I have to say at the outset that this is one of the Holy Grails of comics for me (as it is for a lot of other people). The 1996 miniseries has long been reputed to be some of Grant Morrison & Frank Quitely’s best work, but a planned trade paperback collection was shelved years ago due to a Charles Atlas lawsuit. Here it is at last, and I must say I didn’t quite believe it until I held it in my hands. The hardcover Deluxe Edition opens with “Flex Time,” an essay outlining the fictional history of the character Flex Mentallo. A bit of research revealed this to be a reprint of the text material included in issues #2 and #4 (see The Annotated Flex Mentallo for this and much more). The four-issue miniseries is reprinted complete with the full original covers. A sensible approach, given that the trade dress was an integral part of the design. The book is rounded out by 15 pages of Quitely’s sketches, and a pinup.
The series was completely recolored, and radically so. Tom McCraw’s original color palette was considerably brighter than the subdued one employed by new colorist Peter Doherty. It’s similar to the recoloring done on the earliest issues in The Absolute Sandman. I know the rationale there was to restore the colors to what was originally intended, but have been unable to find an official explanation for the recoloring here. I own only issue #3 of the original issues, but even a cursory look reveals dramatic differences. Here is a gallery of “before and after” images.
The opening panels depict a terrorist bomber, followed by an explosion which becomes the Big Bang, which in turn becomes an egg being cooked for Flex Mentallo. Flex is at the airport, about to eat his egg sandwiches, when a bomber leaves a cartoon bomb (it’s a round black bomb with a fuse on top labeled “BOMB”) and runs off. Flex starts to use his Muscle Mystery power, but the bomb fizzles out. Scenes featuring suicidal artist Wally Sage start inter-cutting with a discussion about the bombs at the police station. These bombs have been appearing everywhere…and there are cartoons of Flex and the police officer having the very discussion we have been seeing. Those seemingly random opening images are beginning to make sense. Clues had been pointing to an old-time crimefighter called the “Fact.” Flex tracks him down to an abandoned School for Sidekicks. Then when he pursues a bomber into a photo booth, he is left with nothing but photographs of the “Fact.”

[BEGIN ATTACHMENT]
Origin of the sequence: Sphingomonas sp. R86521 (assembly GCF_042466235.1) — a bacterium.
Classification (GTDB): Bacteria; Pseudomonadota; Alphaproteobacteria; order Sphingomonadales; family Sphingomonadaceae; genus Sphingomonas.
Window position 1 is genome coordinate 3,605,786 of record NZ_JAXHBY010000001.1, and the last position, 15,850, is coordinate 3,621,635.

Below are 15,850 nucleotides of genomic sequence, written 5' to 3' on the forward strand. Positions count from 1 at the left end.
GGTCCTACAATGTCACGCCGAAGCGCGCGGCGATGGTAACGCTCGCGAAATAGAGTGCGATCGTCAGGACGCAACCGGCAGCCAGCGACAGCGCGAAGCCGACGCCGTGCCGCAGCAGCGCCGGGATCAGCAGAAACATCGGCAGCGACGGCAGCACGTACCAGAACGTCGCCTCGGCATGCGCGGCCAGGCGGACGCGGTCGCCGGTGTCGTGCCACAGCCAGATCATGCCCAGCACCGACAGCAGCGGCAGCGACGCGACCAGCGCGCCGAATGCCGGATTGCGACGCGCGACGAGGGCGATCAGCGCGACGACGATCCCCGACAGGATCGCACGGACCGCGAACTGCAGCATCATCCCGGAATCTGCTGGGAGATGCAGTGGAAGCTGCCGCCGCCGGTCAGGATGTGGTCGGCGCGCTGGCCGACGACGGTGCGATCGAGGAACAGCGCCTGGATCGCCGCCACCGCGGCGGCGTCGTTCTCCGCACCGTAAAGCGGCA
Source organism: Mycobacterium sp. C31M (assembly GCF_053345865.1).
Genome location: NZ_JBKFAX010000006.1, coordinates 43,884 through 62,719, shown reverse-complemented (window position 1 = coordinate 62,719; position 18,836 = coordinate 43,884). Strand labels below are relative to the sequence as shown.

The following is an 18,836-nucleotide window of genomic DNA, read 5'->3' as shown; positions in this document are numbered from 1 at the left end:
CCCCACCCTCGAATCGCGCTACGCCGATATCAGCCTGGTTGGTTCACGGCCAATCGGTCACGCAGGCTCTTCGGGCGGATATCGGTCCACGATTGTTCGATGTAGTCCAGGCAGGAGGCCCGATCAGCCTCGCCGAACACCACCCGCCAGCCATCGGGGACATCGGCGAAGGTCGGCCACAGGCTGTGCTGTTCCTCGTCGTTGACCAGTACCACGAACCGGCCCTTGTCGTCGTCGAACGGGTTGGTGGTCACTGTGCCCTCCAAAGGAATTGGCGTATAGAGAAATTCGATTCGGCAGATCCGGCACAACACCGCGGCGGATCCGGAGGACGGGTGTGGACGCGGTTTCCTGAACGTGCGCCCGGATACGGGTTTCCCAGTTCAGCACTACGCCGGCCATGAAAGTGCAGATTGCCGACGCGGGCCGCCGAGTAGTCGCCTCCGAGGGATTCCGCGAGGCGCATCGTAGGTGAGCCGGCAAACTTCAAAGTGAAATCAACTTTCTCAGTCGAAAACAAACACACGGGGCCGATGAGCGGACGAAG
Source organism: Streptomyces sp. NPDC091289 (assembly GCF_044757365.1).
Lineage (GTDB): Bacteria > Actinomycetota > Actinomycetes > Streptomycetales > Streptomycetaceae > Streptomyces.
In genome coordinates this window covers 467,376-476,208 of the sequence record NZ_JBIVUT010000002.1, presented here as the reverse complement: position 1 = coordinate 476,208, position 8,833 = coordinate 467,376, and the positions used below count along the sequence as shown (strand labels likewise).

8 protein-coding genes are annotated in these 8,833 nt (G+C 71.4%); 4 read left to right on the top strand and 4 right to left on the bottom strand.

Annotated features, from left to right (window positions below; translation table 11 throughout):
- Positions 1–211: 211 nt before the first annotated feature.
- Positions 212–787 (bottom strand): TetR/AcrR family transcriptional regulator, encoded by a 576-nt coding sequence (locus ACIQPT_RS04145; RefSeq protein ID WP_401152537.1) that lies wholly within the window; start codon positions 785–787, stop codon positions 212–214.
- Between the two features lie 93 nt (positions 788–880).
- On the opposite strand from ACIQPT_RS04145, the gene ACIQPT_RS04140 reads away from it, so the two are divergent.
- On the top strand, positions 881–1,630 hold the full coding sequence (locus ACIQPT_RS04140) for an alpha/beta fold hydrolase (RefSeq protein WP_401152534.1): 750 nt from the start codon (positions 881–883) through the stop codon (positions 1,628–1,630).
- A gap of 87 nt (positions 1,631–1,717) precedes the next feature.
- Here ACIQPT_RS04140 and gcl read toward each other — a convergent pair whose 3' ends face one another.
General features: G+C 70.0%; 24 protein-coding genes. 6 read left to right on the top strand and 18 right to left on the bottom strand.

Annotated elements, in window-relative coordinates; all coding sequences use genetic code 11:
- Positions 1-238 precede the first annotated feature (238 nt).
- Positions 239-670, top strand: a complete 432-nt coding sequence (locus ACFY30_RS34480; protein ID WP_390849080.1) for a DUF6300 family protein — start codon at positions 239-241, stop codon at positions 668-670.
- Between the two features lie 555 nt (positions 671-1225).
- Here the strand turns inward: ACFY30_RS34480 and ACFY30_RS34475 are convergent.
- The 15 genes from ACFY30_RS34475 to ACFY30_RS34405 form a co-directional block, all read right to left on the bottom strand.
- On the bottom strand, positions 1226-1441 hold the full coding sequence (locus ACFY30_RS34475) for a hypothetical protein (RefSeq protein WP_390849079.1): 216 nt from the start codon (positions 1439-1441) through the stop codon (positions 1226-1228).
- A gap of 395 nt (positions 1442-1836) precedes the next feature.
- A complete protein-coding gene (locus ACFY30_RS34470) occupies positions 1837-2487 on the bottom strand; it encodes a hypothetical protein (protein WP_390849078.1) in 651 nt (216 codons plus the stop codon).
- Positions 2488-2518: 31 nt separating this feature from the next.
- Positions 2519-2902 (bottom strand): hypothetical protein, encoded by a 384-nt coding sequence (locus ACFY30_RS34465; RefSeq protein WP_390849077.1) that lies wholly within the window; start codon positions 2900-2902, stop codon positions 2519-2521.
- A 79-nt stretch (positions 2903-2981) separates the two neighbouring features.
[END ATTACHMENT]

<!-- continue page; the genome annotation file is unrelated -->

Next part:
A dense first issue for the miniseries, which creates far more questions than answers. But there are at least two different versions of reality presented: the “real world” which Flex inhabits, and the comic book reality created by Wally Sage. Flex was made real, and he thinks the “Fact” may have also gotten out somehow.
This issue opens with Wally Sage, lying outside in the rain talking to a suicide hotline. He says he’s committing suicide and phoned to talk about comics, because he wants to talk about something cheerful before he dies. Cut to Flex remembering his fight with the Mentallium Man, where he found himself losing his identity under the influence of Ultra-Violet Mentallium (which is a much longer name than Red Kryptonite). Back in the present, Flex tries to help the victim of a drug overdose, who sees godlike superheroes coming to save the human race. Then he meets an astronaut who swears that he saw superheroes during a space walk. And the issue closes with Wally Sage again…he’s seeing multiple universes converging.
This issue ramps up the theme of a multiverse. There is more to reality than meets the eye, with or without drugs.